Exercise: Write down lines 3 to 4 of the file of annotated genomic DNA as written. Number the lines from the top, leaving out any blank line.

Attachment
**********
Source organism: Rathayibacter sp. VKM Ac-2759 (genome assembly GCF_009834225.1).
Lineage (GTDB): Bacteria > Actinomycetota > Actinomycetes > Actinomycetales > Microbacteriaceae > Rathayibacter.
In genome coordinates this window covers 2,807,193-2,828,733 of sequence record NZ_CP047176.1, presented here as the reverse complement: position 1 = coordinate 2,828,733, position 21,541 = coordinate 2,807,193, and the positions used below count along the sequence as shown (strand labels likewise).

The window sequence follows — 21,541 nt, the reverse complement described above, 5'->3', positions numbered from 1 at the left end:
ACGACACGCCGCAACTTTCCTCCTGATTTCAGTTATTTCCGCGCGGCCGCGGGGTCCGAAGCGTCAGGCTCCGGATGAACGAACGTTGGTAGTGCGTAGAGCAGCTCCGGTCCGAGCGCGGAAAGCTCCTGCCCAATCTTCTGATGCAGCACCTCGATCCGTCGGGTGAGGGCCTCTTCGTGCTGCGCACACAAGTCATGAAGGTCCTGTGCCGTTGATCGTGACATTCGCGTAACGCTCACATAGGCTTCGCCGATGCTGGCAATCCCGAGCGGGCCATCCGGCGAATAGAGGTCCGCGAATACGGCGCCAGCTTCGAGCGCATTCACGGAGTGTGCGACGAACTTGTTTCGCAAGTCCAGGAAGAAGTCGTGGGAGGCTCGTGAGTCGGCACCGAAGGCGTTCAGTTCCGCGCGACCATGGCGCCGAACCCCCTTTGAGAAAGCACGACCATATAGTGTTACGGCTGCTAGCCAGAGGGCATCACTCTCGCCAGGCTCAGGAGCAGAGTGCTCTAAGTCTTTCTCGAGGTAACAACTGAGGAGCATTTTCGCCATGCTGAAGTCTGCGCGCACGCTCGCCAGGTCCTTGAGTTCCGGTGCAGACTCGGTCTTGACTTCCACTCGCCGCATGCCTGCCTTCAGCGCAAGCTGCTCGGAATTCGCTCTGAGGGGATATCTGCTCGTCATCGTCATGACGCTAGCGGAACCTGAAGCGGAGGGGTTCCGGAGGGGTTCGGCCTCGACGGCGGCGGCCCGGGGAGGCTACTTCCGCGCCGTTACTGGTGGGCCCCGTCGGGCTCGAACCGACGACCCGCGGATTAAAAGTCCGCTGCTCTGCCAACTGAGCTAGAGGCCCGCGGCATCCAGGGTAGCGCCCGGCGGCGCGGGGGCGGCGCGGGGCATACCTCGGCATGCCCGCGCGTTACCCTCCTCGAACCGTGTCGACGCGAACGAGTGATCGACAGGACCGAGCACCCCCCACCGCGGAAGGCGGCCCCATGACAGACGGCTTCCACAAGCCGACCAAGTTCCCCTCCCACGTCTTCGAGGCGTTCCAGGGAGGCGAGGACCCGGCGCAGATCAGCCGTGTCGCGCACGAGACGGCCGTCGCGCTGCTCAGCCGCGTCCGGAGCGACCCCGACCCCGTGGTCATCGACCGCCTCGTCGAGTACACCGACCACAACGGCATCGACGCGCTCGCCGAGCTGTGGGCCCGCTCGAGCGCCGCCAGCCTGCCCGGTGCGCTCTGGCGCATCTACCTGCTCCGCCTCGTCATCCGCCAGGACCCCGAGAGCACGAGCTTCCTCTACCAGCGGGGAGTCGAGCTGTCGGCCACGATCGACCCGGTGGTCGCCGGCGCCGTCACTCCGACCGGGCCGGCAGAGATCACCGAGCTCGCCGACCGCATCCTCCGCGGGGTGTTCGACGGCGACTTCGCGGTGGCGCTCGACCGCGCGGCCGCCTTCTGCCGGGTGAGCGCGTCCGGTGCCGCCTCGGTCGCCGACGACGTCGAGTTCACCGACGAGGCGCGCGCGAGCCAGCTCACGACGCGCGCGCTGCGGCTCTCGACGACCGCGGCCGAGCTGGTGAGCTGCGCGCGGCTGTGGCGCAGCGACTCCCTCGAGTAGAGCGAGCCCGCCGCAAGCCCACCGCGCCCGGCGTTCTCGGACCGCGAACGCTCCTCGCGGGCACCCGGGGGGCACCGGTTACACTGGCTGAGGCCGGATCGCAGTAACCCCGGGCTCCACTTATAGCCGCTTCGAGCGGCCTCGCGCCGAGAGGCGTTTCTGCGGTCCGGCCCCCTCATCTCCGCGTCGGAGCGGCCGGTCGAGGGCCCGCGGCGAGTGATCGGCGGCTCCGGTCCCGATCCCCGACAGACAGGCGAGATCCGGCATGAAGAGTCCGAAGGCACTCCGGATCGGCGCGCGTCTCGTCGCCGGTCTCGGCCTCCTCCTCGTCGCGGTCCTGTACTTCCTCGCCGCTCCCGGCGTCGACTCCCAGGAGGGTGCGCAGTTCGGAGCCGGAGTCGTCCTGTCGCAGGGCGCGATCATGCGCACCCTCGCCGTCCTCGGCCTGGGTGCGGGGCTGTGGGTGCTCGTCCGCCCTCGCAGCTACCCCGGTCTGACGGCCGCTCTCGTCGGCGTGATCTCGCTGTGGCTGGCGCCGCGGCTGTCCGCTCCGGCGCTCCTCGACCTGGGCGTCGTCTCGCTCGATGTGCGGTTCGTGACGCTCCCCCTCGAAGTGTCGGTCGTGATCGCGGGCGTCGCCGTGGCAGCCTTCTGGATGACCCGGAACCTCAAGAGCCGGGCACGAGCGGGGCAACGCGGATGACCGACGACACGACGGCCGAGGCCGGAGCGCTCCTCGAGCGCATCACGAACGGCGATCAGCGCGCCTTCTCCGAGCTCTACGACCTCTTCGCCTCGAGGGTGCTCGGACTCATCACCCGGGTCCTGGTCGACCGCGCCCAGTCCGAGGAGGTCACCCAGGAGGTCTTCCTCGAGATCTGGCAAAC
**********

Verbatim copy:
In genome coordinates this window covers 2,807,193-2,828,733 of sequence record NZ_CP047176.1, presented here as the reverse complement: position 1 = coordinate 2,828,733, position 21,541 = coordinate 2,807,193, and the positions used below count along the sequence as shown (strand labels likewise).

The window sequence follows — 21,541 nt, the reverse complement described above, 5'->3', positions numbered from 1 at the left end: